Should county-wide standards be used for consistency?

  • While everyone agreed that county-wide standards is probably the most important issue and should be used, they voiced several obstacles that still need to be overcome including politics, equipment purchasing, and home-control.

How does your department measure its rapid intervention capabilities?

  • Unfortunately, while most departments do provide some kind of annual training for rapid intervention, most do not measure the capabilities. This is a hot topic in Florida since there is ongoing debate about how to measure any firefighting capabilities, other than what an individual department requires.

Are there negative perceptions of being a RIC?

  • All agreed that there are, but there shouldn’t be. This is probably because most firefighters misunderstand or are just confused about the why, how and what of the RIC.

How does your department respond to a Mayday call?

  • Again, because of geography, staffing and resources available, there was a difference in response. Some departments do have triggers in their SOGs that provide for additional alarms, but that is after the Mayday is called. Many observed that they should have more fresh crews “on the bench” in case something does happen, at least until the incident is under control.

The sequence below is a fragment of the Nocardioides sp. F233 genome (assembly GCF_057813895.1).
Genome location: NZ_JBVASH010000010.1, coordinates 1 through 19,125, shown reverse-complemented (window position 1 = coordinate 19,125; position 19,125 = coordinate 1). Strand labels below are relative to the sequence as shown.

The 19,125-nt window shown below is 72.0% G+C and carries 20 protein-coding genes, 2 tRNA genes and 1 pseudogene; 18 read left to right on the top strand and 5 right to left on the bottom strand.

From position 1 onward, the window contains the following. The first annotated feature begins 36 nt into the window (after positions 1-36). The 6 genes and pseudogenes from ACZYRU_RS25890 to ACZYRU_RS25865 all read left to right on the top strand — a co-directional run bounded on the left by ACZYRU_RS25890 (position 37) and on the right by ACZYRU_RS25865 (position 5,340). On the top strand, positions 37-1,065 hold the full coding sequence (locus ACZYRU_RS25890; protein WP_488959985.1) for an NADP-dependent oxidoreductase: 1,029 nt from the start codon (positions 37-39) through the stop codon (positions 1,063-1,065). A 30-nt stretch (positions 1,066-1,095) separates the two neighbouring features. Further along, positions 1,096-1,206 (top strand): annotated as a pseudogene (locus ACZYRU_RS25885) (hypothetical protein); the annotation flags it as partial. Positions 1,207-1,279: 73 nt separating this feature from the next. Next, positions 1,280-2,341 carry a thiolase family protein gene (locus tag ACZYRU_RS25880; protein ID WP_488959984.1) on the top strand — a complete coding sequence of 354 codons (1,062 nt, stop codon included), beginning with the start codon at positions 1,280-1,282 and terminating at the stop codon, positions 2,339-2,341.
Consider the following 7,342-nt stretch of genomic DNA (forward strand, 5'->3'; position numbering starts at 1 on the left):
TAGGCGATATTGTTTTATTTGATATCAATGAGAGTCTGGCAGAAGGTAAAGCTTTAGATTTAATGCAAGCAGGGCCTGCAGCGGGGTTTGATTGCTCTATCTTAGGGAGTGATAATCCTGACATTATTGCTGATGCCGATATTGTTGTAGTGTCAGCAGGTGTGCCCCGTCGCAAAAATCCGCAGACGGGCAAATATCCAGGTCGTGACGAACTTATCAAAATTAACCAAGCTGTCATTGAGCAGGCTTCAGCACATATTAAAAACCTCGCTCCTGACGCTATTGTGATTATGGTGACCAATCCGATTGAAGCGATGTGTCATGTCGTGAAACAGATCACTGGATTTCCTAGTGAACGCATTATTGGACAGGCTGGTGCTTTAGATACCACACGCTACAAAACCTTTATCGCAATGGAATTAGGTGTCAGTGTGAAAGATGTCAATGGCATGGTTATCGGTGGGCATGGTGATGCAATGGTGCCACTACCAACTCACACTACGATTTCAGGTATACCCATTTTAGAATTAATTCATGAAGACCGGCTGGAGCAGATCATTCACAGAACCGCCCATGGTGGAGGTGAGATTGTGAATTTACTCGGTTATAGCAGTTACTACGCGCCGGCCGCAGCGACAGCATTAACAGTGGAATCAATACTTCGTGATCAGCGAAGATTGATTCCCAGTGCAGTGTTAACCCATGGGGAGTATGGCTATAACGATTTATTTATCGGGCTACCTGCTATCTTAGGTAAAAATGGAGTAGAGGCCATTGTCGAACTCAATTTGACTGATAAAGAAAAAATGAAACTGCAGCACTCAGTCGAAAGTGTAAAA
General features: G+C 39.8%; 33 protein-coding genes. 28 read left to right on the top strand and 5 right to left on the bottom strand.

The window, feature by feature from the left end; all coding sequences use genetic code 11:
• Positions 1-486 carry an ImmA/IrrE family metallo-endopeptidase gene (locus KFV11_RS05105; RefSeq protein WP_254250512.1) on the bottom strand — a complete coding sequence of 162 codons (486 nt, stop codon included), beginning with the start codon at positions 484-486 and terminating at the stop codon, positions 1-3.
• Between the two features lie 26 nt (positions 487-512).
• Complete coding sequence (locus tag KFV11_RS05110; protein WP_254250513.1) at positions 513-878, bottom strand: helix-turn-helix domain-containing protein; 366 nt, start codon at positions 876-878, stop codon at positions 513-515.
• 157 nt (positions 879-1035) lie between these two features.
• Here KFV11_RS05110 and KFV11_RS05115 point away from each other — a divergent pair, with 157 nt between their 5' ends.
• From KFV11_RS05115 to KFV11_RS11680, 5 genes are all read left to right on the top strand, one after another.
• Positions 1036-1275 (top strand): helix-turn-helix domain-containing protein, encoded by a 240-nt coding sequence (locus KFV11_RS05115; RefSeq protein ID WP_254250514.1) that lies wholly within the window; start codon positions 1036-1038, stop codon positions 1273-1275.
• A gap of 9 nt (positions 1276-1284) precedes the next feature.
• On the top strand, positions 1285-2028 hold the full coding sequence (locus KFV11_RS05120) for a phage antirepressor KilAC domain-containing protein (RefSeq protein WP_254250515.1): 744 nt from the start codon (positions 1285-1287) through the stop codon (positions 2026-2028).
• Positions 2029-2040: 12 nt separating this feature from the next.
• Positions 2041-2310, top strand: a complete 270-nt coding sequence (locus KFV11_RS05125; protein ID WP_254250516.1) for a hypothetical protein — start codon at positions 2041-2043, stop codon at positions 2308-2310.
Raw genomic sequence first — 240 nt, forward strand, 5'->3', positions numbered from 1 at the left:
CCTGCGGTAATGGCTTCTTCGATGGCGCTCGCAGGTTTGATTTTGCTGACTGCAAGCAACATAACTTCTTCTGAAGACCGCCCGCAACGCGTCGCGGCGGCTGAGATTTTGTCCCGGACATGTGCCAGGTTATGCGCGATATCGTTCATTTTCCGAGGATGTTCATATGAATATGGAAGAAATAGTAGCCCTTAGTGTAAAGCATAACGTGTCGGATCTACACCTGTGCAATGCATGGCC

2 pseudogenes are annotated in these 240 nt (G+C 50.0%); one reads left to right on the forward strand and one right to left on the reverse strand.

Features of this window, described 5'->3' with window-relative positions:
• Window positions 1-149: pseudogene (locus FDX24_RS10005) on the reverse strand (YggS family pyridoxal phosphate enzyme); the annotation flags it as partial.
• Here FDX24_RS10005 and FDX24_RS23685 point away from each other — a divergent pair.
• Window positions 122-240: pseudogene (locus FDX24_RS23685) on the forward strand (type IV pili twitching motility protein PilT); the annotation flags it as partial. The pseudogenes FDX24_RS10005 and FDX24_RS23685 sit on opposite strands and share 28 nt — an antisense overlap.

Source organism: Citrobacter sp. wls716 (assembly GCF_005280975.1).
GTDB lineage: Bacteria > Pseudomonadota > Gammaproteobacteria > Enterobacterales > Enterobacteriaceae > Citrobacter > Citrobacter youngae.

Do you front-load command staff to aid the incident commander and/or be ready to take over a Mayday or RIC operation?

  • All agreed front-loading command staff is important for command and control of the complex rapid intervention operation. The IC’s span of control is quickly lost when an unexpected event such as a Mayday occurs.


For everyone, this Roundtable was a reminder, or maybe an awakening, about the importance of rapid intervention and the many questions that remain unanswered in the shadows. All agreed that everyone, from chief to firefighter, must understand and want to improve the basic skills and the clear thinking required for a firefighter rescue. Being prepared and ready for a rapid intervention operation just makes good sense! We have to keep talking about this. Look for more roundtable discussions in the future.


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Go here for more information about the Rapid Intervention Committee and what it’s doing.